July 1 marked the date that the new higher limits on beer-alcohol content took effect in the state of Georgia. The new law raises the allowed beer-alcohol limit from 6% to 14%, allowing all but a very small number of commercially produced beers to be sold in that state, but direct results of the change may not be seen until later in the month. Under the new law, distributors can now stock stronger drafts, but it may take some time for the beer to arrive at bars in the state. Georgia’s new law, which passed the state Senate in February, makes Georgia one of 39 states to permit the sale of high alcohol content beer. At the beginning of July, distributors in the state hadn’t announced new brands that they’d be stocking, leaving managers and bartenders to guess at what would eventually be available. Distributors cited the typical lead time involved in getting shipments into their warehouses, and each new beer brought into Georgia will require proper state regulatory approval before it can be stored and distributed.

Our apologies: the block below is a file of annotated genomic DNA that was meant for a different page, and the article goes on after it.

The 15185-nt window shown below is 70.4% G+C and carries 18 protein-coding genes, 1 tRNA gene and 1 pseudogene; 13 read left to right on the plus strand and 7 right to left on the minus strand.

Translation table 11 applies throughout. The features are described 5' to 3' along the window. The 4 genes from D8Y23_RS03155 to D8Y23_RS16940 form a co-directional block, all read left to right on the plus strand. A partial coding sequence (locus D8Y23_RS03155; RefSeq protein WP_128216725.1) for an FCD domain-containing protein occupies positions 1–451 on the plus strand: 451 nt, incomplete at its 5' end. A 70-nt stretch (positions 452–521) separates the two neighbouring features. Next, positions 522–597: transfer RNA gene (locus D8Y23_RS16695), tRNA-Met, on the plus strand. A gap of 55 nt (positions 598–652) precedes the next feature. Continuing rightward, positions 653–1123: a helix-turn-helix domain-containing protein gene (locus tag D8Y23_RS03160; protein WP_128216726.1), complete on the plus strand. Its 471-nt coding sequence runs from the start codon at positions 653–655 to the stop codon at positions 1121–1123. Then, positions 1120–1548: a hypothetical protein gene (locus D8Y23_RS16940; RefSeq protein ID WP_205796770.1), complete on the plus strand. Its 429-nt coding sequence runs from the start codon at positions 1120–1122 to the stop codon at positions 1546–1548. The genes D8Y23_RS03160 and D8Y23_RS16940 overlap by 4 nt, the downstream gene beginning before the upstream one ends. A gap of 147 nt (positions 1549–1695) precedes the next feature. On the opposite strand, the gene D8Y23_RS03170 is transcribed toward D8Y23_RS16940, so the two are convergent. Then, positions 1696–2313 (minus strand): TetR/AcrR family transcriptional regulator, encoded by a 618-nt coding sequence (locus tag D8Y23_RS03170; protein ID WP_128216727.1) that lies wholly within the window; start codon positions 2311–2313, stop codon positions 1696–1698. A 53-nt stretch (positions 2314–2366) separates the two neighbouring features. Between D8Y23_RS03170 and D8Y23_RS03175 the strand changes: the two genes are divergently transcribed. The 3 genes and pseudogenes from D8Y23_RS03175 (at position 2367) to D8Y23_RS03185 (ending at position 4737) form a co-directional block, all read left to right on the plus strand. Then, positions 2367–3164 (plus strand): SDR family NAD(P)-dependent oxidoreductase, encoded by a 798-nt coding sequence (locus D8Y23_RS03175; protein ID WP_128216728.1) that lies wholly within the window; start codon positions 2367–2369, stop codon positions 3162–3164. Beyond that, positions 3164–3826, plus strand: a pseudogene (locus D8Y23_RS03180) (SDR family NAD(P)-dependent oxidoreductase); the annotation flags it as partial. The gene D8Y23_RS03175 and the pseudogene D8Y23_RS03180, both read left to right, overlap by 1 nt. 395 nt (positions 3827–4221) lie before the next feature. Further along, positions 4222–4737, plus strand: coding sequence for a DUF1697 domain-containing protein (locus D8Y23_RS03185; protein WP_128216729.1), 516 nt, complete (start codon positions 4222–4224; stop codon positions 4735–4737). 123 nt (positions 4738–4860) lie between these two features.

Posted by Pat Hagerman
Pat Hagerman is co-founder of ProBrewer.com. When he's not leading operations for ProBrewer you can find Pat working on Internet of Things (IoT) infrastructure and systems. If you're having a beer with him ask about some of the more original skills he's taught Alexa.